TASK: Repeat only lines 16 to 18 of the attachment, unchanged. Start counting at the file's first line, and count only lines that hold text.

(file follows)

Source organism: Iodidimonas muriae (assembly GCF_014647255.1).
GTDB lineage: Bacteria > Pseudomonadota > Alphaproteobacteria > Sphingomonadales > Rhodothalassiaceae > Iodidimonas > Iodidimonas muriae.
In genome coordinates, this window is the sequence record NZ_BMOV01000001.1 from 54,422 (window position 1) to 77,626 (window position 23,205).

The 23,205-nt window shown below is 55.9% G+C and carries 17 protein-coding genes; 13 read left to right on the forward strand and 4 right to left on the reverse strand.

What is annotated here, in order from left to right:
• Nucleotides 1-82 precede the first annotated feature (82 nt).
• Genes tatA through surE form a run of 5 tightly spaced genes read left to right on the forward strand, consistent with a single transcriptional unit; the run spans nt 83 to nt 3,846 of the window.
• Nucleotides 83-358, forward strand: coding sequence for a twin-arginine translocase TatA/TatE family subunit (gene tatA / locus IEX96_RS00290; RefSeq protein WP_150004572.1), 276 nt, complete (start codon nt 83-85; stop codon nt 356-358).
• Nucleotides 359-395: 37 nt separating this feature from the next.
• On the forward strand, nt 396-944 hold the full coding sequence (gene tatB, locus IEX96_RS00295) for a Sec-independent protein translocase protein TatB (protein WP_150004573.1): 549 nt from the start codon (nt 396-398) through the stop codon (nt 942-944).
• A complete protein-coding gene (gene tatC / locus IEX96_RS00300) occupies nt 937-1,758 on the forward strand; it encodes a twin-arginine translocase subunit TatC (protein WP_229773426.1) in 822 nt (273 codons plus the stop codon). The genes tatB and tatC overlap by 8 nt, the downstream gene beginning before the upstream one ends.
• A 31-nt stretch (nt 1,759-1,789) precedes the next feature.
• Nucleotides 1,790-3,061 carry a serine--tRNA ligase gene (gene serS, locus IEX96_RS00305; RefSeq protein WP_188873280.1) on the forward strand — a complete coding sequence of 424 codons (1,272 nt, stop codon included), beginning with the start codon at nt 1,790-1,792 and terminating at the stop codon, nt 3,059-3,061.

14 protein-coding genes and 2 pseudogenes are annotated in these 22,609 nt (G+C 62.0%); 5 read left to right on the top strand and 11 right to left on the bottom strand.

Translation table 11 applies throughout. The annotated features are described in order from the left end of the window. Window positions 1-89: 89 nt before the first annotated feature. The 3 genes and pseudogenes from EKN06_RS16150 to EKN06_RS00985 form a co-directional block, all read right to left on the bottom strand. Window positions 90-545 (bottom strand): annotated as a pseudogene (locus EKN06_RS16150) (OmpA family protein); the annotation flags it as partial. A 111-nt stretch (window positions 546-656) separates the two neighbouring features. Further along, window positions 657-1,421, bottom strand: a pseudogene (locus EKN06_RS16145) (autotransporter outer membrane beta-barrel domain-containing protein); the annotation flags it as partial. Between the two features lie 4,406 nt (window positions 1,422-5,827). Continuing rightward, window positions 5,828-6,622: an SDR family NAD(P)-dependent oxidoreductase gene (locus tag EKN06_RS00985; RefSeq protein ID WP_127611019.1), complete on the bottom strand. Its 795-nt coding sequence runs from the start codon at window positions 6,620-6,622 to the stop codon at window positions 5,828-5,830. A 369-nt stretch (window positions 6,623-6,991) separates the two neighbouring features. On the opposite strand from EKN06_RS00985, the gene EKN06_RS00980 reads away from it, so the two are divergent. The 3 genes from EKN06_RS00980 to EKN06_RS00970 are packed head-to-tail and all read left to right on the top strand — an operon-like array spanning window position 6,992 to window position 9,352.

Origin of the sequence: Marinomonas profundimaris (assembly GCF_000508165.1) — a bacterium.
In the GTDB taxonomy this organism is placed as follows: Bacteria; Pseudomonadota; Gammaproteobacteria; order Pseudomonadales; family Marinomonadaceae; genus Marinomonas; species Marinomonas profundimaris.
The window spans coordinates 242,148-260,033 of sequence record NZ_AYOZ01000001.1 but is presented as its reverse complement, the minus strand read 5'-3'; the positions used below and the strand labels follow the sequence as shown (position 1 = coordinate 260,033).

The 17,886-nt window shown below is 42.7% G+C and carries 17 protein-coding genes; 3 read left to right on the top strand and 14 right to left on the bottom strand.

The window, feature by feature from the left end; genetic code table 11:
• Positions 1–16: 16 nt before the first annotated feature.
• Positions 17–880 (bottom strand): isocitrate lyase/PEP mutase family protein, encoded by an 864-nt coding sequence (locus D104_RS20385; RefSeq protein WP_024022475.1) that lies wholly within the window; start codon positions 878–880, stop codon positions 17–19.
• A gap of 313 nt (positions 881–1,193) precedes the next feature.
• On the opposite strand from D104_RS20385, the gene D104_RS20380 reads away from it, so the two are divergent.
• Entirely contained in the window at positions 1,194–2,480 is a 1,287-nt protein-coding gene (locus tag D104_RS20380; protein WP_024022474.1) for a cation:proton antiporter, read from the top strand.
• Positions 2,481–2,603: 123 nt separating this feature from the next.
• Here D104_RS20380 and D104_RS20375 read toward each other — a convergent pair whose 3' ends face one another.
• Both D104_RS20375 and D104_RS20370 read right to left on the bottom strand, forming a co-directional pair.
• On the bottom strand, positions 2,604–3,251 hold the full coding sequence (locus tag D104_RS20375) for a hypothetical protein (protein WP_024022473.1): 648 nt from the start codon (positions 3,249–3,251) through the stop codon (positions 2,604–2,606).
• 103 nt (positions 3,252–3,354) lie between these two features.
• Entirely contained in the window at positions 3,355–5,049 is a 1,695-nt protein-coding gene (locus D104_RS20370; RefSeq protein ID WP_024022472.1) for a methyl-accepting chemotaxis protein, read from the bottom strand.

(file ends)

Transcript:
Origin of the sequence: Marinomonas profundimaris (assembly GCF_000508165.1) — a bacterium.
In the GTDB taxonomy this organism is placed as follows: Bacteria; Pseudomonadota; Gammaproteobacteria; order Pseudomonadales; family Marinomonadaceae; genus Marinomonas; species Marinomonas profundimaris.
The window spans coordinates 242,148-260,033 of sequence record NZ_AYOZ01000001.1 but is presented as its reverse complement, the minus strand read 5'-3'; the positions used below and the strand labels follow the sequence as shown (position 1 = coordinate 260,033).